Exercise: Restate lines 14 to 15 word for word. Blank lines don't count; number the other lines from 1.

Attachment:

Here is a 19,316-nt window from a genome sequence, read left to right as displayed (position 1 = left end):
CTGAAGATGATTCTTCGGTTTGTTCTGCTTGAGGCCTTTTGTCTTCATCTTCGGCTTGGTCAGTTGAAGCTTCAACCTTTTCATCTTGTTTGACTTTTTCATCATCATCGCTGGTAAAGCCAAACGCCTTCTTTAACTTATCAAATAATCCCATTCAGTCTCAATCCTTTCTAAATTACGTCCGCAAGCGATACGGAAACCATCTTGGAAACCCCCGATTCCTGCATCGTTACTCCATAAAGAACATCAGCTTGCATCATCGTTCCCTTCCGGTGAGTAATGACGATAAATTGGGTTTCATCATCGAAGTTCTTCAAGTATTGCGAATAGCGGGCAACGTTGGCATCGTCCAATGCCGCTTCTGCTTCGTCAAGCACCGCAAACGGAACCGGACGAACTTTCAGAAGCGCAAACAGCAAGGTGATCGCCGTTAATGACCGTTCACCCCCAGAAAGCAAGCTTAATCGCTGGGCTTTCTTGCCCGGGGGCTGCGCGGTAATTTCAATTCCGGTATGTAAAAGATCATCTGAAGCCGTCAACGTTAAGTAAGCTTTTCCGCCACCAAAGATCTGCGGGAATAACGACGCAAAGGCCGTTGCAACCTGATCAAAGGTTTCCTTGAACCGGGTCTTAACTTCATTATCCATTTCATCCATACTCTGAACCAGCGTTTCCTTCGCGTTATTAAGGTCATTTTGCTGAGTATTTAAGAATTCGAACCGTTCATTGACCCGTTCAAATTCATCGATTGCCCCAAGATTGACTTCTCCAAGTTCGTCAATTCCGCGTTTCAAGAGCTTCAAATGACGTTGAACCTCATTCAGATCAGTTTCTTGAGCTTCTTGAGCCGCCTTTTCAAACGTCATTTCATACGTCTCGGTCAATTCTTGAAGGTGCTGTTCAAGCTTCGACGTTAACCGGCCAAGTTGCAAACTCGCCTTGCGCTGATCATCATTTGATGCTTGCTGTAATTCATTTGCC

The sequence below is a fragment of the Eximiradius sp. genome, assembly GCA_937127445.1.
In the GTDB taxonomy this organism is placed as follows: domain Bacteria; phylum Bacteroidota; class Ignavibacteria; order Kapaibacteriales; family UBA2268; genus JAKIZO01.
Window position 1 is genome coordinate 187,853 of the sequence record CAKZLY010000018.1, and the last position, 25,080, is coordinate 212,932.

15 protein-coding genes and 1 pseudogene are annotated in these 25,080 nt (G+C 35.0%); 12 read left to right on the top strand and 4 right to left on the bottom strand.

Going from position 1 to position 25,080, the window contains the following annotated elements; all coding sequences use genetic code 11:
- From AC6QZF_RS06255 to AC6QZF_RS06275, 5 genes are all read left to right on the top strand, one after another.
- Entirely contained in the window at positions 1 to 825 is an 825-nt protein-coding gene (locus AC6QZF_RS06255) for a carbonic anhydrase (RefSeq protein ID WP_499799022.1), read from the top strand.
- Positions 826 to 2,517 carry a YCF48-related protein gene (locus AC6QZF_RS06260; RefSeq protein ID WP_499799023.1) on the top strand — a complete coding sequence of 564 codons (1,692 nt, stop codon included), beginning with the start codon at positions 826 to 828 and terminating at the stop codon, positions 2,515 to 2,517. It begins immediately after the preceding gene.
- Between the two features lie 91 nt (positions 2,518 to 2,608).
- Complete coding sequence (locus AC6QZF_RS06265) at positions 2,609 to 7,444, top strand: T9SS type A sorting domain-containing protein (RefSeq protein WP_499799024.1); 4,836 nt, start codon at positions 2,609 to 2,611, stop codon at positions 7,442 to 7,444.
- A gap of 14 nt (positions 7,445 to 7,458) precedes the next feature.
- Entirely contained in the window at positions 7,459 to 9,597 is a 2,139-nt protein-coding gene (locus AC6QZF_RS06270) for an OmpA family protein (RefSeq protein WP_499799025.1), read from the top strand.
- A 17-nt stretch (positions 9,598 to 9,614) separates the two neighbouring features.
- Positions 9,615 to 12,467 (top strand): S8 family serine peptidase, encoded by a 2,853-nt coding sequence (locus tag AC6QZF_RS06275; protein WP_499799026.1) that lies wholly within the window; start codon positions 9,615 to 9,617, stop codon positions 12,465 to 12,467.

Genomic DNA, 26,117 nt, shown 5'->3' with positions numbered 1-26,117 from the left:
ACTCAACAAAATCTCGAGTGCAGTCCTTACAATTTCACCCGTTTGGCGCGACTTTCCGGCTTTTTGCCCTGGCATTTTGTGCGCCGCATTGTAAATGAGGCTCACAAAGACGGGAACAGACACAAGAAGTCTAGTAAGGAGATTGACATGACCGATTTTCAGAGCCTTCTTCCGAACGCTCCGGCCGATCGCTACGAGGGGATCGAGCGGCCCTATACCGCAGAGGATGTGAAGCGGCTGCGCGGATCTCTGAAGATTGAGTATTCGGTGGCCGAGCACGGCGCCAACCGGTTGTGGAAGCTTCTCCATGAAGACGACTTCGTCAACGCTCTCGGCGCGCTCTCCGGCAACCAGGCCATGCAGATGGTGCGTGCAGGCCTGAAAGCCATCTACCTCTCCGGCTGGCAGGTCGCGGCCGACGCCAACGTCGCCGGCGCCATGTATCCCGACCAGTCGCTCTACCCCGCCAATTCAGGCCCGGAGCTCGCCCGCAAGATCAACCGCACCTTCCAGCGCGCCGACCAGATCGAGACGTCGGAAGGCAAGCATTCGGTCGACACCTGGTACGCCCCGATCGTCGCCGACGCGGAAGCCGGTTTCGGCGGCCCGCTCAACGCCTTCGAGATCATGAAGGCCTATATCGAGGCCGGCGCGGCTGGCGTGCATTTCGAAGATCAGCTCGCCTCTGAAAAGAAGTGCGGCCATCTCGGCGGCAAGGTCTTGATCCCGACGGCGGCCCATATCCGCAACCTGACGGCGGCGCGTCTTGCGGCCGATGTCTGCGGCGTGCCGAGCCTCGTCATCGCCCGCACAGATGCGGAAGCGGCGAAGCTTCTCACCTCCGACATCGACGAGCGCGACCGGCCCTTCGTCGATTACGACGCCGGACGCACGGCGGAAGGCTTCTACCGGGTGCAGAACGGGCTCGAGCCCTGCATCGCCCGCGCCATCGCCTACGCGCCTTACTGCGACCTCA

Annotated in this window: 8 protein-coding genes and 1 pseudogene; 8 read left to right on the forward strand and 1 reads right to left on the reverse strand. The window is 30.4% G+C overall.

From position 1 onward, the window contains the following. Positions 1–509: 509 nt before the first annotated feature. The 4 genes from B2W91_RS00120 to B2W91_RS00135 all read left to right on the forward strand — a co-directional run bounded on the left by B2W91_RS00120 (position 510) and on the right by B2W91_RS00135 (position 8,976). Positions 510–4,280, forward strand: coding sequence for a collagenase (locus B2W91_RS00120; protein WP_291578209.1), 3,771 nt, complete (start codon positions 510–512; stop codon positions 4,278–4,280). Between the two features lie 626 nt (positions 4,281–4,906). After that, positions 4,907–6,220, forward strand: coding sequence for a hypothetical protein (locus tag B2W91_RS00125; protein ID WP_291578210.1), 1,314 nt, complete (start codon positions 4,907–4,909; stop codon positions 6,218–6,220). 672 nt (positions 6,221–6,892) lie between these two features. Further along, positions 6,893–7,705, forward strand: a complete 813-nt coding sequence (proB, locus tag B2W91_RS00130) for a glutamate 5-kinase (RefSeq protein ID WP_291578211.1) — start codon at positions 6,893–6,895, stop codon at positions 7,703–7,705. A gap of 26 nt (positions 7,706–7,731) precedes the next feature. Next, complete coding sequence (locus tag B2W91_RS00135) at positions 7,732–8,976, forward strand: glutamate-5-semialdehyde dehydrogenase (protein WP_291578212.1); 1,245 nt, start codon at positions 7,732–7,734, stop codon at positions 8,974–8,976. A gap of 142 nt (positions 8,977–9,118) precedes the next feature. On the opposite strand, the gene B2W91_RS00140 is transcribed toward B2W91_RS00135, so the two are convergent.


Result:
- Entirely contained in the window at positions 7,459 to 9,597 is a 2,139-nt protein-coding gene (locus AC6QZF_RS06270) for an OmpA family protein (RefSeq protein WP_499799025.1), read from the top strand.
- A 17-nt stretch (positions 9,598 to 9,614) separates the two neighbouring features.